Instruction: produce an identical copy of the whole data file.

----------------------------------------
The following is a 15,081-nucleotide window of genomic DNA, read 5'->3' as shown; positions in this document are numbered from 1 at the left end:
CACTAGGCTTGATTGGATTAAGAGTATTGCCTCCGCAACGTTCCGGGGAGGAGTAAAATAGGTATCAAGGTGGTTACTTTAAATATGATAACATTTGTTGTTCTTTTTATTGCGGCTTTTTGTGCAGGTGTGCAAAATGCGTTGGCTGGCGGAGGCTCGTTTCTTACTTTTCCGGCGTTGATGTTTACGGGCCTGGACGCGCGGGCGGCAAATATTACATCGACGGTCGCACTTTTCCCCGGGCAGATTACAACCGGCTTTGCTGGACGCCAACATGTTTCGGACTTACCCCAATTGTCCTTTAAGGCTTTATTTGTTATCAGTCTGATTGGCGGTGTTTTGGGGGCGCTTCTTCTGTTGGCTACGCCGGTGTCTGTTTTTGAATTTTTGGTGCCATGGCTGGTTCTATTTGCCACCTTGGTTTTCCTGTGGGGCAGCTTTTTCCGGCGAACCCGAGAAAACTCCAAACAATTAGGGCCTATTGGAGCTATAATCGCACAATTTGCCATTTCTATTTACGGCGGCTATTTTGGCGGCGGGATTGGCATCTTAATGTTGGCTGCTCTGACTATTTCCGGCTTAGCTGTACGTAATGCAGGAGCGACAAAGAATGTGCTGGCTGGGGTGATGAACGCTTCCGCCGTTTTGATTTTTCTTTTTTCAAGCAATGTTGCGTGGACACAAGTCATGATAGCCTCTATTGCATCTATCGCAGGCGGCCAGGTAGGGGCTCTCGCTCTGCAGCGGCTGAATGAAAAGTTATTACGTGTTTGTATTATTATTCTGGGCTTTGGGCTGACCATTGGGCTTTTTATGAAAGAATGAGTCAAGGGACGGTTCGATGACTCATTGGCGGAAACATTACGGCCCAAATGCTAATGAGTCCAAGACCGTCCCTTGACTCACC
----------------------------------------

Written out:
The following is a 15,081-nucleotide window of genomic DNA, read 5'->3' as shown; positions in this document are numbered from 1 at the left end:
CACTAGGCTTGATTGGATTAAGAGTATTGCCTCCGCAACGTTCCGGGGAGGAGTAAAATAGGTATCAAGGTGGTTACTTTAAATATGATAACATTTGTTGTTCTTTTTATTGCGGCTTTTTGTGCAGGTGTGCAAAATGCGTTGGCTGGCGGAGGCTCGTTTCTTACTTTTCCGGCGTTGATGTTTACGGGCCTGGACGCGCGGGCGGCAAATATTACATCGACGGTCGCACTTTTCCCCGGGCAGATTACAACCGGCTTTGCTGGACGCCAACATGTTTCGGACTTACCCCAATTGTCCTTTAAGGCTTTATTTGTTATCAGTCTGATTGGCGGTGTTTTGGGGGCGCTTCTTCTGTTGGCTACGCCGGTGTCTGTTTTTGAATTTTTGGTGCCATGGCTGGTTCTATTTGCCACCTTGGTTTTCCTGTGGGGCAGCTTTTTCCGGCGAACCCGAGAAAACTCCAAACAATTAGGGCCTATTGGAGCTATAATCGCACAATTTGCCATTTCTATTTACGGCGGCTATTTTGGCGGCGGGATTGGCATCTTAATGTTGGCTGCTCTGACTATTTCCGGCTTAGCTGTACGTAATGCAGGAGCGACAAAGAATGTGCTGGCTGGGGTGATGAACGCTTCCGCCGTTTTGATTTTTCTTTTTTCAAGCAATGTTGCGTGGACACAAGTCATGATAGCCTCTATTGCATCTATCGCAGGCGGCCAGGTAGGGGCTCTCGCTCTGCAGCGGCTGAATGAAAAGTTATTACGTGTTTGTATTATTATTCTGGGCTTTGGGCTGACCATTGGGCTTTTTATGAAAGAATGAGTCAAGGGACGGTTCGATGACTCATTGGCGGAAACATTACGGCCCAAATGCTAATGAGTCCAAGACCGTCCCTTGACTCACC